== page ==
I've always wanted to present an educational product, one intended especially for children in primary school because, that way, I would contribute to making the learning process just a tad better for some. And by better I mean more fun, with less stress associated with it and, why not, a real pleasure.

Well, now that I have this opportunity, I will tell you about the most user-friendly development environment you ever set your eyes upon, an IDE especially designed for children. Although far less powerful than the usual programming environments, Little Wizard is just what a kid needs to be introduced to, if s/he is to regard learning how a computer program is crafted as something fun.

Little Wizard's job is indeed a difficult one, and thats mainly because of two reasons. First off, children tend to become bored extremely fast, and I'm sure we can all agree on that - so it's fair to say that you can't really make a child do something, let alone enjoy it, if that thing doesn't profoundly arouse her/his interest. Any school teacher can confirm that boredom among pupils is one of the biggest obstacles standing in the way of an effective learning experience so, to put it simply, there has to be something that, even if harder to grasp at first, dons a very user-friendly wrapper. The second reason is that computer programming is a field that is fundamentally difficult to comprehend. I don't want to analyze here what it takes to be a skilled developer, but trust me, it takes both time and effort, and to become an expert, well, let's just say it's hard to get there.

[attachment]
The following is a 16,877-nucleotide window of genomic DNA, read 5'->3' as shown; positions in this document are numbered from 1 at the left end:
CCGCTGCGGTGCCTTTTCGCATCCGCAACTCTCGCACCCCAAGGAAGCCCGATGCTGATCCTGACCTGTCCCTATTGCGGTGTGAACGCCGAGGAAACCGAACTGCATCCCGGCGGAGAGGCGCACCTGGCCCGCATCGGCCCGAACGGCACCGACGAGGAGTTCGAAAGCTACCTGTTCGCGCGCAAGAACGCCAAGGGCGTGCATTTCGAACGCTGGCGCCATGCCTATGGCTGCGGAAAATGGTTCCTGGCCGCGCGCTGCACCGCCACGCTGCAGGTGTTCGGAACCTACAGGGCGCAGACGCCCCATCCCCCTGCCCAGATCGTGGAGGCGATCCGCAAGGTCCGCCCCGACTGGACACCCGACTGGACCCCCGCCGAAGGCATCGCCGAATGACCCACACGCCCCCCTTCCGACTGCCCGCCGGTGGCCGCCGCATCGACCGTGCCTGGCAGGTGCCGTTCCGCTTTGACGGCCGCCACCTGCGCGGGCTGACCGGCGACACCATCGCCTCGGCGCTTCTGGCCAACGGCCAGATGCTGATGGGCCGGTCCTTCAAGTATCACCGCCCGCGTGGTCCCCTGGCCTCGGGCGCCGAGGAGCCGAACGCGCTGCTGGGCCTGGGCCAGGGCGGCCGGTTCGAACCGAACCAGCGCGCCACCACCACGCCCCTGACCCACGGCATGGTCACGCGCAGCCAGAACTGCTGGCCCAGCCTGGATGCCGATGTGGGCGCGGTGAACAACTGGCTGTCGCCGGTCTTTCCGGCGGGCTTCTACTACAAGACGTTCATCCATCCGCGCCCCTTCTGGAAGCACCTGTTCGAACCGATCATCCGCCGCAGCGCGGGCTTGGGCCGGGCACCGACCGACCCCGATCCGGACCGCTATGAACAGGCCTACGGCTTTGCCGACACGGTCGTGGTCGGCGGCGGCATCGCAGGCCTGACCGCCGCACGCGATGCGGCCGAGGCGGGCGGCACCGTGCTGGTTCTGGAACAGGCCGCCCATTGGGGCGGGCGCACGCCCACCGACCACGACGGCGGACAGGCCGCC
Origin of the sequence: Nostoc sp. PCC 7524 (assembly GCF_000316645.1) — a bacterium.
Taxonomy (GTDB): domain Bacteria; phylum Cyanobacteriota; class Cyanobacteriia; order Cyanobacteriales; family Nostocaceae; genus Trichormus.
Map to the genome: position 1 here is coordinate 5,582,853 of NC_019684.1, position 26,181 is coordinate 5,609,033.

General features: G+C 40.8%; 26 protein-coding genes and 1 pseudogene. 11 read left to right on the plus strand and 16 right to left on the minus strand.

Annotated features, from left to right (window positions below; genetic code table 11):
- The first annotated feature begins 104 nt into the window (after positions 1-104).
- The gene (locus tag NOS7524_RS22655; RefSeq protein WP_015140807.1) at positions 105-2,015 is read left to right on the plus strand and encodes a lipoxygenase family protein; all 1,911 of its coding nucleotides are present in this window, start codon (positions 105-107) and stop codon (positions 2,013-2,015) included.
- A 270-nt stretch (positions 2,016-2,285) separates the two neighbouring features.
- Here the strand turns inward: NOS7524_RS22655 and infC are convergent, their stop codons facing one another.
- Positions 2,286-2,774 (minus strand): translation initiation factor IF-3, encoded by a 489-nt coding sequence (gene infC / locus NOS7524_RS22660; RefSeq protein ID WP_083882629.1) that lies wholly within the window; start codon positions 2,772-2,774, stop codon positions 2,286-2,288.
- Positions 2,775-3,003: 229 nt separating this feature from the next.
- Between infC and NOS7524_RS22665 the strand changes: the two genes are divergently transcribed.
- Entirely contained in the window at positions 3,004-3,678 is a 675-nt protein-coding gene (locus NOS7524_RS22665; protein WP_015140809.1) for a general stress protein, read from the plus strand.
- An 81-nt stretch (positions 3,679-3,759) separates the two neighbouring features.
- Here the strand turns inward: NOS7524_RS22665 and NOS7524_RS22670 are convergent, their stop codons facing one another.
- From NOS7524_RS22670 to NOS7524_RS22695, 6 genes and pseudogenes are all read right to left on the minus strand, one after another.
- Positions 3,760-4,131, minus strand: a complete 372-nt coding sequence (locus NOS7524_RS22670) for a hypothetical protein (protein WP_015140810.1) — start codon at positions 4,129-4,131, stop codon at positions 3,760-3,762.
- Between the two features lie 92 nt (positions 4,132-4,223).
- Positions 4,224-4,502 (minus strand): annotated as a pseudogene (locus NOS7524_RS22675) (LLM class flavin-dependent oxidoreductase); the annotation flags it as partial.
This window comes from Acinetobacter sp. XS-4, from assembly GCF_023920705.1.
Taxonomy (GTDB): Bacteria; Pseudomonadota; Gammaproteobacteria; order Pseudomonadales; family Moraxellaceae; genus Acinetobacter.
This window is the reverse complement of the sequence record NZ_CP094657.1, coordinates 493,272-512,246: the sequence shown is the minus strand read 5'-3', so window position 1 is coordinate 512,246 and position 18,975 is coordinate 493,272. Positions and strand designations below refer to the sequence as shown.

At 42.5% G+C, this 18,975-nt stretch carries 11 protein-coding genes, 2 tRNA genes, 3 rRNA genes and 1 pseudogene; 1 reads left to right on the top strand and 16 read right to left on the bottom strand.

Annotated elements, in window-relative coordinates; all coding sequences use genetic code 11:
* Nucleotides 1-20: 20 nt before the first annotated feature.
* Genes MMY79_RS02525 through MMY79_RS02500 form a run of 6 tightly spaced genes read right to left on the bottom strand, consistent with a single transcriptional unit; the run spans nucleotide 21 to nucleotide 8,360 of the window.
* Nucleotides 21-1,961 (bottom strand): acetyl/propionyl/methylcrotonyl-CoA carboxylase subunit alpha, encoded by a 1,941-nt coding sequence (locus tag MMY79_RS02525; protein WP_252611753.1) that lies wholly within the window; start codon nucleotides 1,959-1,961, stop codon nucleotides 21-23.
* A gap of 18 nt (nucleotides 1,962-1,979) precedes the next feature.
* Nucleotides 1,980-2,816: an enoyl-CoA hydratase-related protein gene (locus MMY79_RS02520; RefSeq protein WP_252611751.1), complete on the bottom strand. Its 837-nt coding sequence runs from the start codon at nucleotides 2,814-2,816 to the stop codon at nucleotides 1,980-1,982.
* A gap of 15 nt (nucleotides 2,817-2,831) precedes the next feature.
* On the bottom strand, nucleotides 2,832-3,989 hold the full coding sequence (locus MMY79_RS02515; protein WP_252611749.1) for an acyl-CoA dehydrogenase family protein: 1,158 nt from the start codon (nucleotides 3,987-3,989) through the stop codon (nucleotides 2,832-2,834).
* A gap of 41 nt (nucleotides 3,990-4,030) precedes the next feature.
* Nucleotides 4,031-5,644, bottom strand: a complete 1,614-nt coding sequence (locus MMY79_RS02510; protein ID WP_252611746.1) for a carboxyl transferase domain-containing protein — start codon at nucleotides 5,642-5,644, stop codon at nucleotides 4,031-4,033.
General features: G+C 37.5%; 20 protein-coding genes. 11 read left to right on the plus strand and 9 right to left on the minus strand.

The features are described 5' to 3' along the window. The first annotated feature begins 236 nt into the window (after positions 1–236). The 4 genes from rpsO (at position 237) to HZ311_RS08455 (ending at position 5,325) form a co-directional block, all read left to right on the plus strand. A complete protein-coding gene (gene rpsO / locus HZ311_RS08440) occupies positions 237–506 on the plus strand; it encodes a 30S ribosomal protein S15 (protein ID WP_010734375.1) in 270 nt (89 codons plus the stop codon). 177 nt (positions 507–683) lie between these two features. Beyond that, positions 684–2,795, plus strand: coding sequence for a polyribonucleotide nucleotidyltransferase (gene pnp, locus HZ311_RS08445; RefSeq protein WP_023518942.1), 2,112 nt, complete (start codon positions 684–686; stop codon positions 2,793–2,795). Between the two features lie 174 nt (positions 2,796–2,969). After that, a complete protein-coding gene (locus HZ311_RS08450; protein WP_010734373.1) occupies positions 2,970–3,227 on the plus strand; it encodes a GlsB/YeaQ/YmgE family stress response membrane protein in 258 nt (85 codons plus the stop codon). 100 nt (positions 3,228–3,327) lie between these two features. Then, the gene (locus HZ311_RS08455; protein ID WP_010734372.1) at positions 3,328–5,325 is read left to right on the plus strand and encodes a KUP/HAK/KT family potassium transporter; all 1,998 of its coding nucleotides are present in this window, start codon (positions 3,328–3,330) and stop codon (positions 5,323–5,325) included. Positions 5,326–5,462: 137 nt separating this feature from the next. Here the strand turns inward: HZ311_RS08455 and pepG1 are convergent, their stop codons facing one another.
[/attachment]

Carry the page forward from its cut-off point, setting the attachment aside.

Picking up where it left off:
Then, is it possible to put together these two conflicting aspects and yet come up with something that's worth anything? The answer is yes, as Little Wizard is one of the most nicely implemented educational software I have seen. Although it's relatively straightforward, having no complicated commands or too complex concepts to deal with, it's certainly not a toy. I mean, it's true that in terms of user interface it has little in common with the more technical, real development environments, being very cute, with little animations all over, and a truly well made interface. Nevertheless, it's a serious application when it comes to its offerings.

When I first started using Little Wizard and saw that it was designed to teach kids, I thought there was no need for me to waste my time reading the tutorial, as I felt confident on my small programming background to help me get started quickly. However, in the first ten minutes or so, I literally felt overwhelmed with the multitude of tabs, small pictures of a little clown (which, after a while, I realized was the actual little wizard) and various other aspects. I was only familiar with the math tab, which contains all the digits and operations (both the basic ones such as addition, subtraction, division and multiplication, and the slightly more advanced concatenation or logical operations), and with the loop&conditions tab, including basic clauses such as if, else, for, while, repeat-until, break and continue.